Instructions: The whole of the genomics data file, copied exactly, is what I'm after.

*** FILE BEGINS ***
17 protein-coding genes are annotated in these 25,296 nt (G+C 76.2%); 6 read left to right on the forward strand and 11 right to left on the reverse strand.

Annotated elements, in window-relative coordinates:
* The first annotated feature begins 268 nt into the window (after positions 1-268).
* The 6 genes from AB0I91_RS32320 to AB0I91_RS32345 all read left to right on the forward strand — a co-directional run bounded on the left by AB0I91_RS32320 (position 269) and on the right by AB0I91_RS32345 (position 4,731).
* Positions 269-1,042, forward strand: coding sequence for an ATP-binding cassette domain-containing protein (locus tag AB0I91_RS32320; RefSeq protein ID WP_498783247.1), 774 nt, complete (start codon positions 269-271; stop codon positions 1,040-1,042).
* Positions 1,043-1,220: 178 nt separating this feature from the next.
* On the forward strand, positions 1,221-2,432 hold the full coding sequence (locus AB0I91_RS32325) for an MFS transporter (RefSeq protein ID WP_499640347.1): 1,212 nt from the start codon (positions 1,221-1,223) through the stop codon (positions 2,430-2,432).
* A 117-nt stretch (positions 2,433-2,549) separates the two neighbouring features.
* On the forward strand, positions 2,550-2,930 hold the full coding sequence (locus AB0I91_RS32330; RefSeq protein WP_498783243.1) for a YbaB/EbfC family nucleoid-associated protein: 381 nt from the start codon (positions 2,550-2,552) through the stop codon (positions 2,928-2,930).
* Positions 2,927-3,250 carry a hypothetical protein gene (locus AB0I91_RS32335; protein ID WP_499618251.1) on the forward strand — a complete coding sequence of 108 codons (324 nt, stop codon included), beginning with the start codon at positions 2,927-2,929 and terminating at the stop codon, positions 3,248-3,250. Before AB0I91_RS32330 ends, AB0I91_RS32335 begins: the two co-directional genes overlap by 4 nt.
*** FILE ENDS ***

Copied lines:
17 protein-coding genes are annotated in these 25,296 nt (G+C 76.2%); 6 read left to right on the forward strand and 11 right to left on the reverse strand.

Annotated elements, in window-relative coordinates:
* The first annotated feature begins 268 nt into the window (after positions 1-268).
* The 6 genes from AB0I91_RS32320 to AB0I91_RS32345 all read left to right on the forward strand — a co-directional run bounded on the left by AB0I91_RS32320 (position 269) and on the right by AB0I91_RS32345 (position 4,731).
* Positions 269-1,042, forward strand: coding sequence for an ATP-binding cassette domain-containing protein (locus tag AB0I91_RS32320; RefSeq protein ID WP_498783247.1), 774 nt, complete (start codon positions 269-271; stop codon positions 1,040-1,042).
* Positions 1,043-1,220: 178 nt separating this feature from the next.
* On the forward strand, positions 1,221-2,432 hold the full coding sequence (locus AB0I91_RS32325) for an MFS transporter (RefSeq protein ID WP_499640347.1): 1,212 nt from the start codon (positions 1,221-1,223) through the stop codon (positions 2,430-2,432).
* A 117-nt stretch (positions 2,433-2,549) separates the two neighbouring features.
* On the forward strand, positions 2,550-2,930 hold the full coding sequence (locus AB0I91_RS32330; RefSeq protein WP_498783243.1) for a YbaB/EbfC family nucleoid-associated protein: 381 nt from the start codon (positions 2,550-2,552) through the stop codon (positions 2,928-2,930).
* Positions 2,927-3,250 carry a hypothetical protein gene (locus AB0I91_RS32335; protein ID WP_499618251.1) on the forward strand — a complete coding sequence of 108 codons (324 nt, stop codon included), beginning with the start codon at positions 2,927-2,929 and terminating at the stop codon, positions 3,248-3,250. Before AB0I91_RS32330 ends, AB0I91_RS32335 begins: the two co-directional genes overlap by 4 nt.